Meanwhile, the plot thickens, or at least gets murkier. It happens that those four people invited up by the concierge are one person in four disguises. This mysterious visitor is a Nazi hunter, working under the suspicion that Finkelbaum is really a Nazi hiding out under the extraordinary cover of one of his victims. Unholy reversal, Batman! But no, this turns out not to be the case. So why bring it up? Is this a thriller or what? What's going on?

Laying such unanswered questions aside, Segal introduces his deus ex machina, Schwartzkopf, who escaped with Finkelbaum from the death camp years earlier. Finkelbaum is thus vindicated, snapped out of his delusion, and convinced to come away with Schwartzkopf and start a new life. But first Finkelbaum decides to burn his special edition of Holocaust puppets--which is easily the eeriest, most theatrical, and overbearingly symbolic moment of the play. This cues the concierge to make yet another appearance and reiterate, "The war is over," which sets Schwartzkopf up for his big curtain line, "So they say. So they say." Then the lights fade as Schwartzkopf holds the emotionally exhausted Finkelbaum in his arms and gazes meaningfully into the wood-burning stove.

Now if that doesn't push all your buttons, you're not a Jew. Which I'm not. And so I'm sitting there wondering whether I'm supposed to be moved, enlightened, or galvanized into prompt social action. But I'm bored and a little annoyed. There was potential here. There was a dramatic metaphor about the puppetmaster as God, but it was left by the wayside along with the subplot involving the Nazi hunter. There was an evocation of one of history's greatest tragedies, which degenerated into crude emotional manipulation. And manipulation to what purpose? To remember, to learn, to act? All I think I learned was that I wasn't a member of the victim club.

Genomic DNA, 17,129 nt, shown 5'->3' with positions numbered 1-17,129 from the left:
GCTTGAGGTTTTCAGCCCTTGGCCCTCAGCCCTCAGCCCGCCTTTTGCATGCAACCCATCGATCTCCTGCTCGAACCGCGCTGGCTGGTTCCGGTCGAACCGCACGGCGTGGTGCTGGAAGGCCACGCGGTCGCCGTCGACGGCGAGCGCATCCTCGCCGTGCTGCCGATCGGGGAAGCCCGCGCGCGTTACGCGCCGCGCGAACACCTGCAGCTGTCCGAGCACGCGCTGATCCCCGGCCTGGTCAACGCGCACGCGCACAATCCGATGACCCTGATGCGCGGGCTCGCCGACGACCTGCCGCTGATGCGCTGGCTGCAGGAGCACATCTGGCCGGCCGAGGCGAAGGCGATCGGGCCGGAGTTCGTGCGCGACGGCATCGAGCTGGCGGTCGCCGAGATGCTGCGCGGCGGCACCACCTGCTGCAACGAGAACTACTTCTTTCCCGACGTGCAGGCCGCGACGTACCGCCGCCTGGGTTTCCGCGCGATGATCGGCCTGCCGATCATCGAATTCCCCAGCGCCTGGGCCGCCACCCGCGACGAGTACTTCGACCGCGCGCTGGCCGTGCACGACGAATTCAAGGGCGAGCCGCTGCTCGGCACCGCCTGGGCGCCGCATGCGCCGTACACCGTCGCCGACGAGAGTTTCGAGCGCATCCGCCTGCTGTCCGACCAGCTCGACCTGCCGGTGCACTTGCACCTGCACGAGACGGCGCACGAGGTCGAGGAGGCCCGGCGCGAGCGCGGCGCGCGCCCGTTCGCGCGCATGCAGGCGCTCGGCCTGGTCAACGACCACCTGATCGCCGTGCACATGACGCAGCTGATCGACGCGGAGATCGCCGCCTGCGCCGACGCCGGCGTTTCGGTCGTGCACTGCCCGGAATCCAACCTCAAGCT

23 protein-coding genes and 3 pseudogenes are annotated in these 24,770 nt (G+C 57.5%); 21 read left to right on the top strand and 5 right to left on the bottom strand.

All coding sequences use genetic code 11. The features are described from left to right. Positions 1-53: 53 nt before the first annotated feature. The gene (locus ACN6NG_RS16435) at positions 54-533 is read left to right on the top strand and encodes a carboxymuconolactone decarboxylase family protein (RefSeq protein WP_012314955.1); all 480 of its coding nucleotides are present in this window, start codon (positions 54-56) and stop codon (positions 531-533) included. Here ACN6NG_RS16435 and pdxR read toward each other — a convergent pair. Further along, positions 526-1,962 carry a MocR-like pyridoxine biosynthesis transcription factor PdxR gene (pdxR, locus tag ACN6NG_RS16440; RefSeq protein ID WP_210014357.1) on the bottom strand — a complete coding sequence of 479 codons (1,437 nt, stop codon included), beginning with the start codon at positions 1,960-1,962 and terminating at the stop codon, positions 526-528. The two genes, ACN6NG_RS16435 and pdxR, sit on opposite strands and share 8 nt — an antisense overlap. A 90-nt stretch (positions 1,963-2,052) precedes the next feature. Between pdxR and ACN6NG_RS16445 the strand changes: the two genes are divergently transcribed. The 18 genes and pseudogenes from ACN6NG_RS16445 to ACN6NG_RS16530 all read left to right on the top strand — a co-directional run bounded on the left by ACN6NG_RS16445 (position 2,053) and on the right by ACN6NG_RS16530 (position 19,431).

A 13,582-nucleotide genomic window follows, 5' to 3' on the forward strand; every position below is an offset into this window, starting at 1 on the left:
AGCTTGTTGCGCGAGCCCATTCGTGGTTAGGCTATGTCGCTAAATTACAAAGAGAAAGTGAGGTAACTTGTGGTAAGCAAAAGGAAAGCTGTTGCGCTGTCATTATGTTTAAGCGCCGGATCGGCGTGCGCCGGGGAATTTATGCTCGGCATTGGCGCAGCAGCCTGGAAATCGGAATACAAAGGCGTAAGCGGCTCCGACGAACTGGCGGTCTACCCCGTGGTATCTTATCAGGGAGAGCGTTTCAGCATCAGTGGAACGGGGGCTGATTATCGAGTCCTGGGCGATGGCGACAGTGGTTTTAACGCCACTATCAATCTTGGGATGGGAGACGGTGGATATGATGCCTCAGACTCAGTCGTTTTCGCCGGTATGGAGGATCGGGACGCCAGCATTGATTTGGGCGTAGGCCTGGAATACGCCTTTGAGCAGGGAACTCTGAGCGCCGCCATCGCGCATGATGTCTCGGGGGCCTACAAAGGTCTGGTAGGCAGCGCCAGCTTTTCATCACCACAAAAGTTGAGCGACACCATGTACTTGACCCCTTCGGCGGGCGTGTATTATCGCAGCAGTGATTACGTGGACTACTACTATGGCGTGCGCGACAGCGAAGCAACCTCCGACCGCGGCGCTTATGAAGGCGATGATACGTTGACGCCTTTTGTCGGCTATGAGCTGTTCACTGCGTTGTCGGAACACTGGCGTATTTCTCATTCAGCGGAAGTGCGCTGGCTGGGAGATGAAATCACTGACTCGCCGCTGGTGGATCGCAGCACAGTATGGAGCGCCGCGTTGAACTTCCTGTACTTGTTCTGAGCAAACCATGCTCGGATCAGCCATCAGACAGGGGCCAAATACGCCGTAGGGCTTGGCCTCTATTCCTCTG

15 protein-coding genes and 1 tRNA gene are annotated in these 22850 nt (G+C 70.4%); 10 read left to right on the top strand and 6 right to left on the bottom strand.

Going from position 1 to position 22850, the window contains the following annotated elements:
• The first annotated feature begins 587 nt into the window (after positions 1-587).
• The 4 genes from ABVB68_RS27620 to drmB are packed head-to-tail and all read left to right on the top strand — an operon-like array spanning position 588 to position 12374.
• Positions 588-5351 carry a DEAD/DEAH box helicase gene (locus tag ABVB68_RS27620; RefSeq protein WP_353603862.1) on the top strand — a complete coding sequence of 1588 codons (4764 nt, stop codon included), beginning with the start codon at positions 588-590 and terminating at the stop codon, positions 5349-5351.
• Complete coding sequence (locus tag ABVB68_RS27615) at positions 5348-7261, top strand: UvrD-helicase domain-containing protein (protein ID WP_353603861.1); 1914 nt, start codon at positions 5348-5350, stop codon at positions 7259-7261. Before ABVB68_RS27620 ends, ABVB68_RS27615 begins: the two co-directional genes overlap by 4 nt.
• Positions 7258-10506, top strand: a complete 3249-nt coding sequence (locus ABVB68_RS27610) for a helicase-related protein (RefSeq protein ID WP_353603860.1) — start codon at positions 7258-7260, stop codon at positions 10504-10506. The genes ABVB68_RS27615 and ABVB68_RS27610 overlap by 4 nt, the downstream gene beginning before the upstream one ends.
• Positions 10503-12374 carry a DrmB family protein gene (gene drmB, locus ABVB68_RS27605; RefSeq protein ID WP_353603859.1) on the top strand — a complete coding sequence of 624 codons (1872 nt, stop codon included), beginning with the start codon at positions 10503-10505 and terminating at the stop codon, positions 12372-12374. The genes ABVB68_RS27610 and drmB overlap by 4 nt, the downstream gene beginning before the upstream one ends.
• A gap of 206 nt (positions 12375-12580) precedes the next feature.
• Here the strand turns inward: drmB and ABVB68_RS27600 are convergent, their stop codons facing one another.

Fine. Who wants to be a victim? And why should there be a play capitalizing on a people's need to celebrate, if that's the appropriate word, their victimization? And The Puppetmaster of Lodz seems to be pulling those very strings. This is a play about Jews, in Germany, and Schwartzkopf's statement, "Who knows? It can begin again any day," doesn't go very far to universalize the situation. The implicit message at the end of the play is the militant cliche of it's the Jews against the world.

Either through Segal's confused play writing, or through J.R. Sullivan's myopic direction, the greater part of the message is missing here. After all, Finkelbaum is a prisoner of his own horror. However corny the ending, Finkelbaum puts the past behind him in order to rejoin the human race. With Schwartzkopf's help, Finkelbaum overcomes his paranoia. And it's this point that is so hopelessly fumbled. Because I'm left with no sense that Schwartzkopf will come to visit the rest of the Jews, and invite them to join--and incite--the rest of the world in a universal struggle against genocide. That's the problem. And if morbid puppet shows only serve as an exercise in self-pity, then they stand in the way of the solution.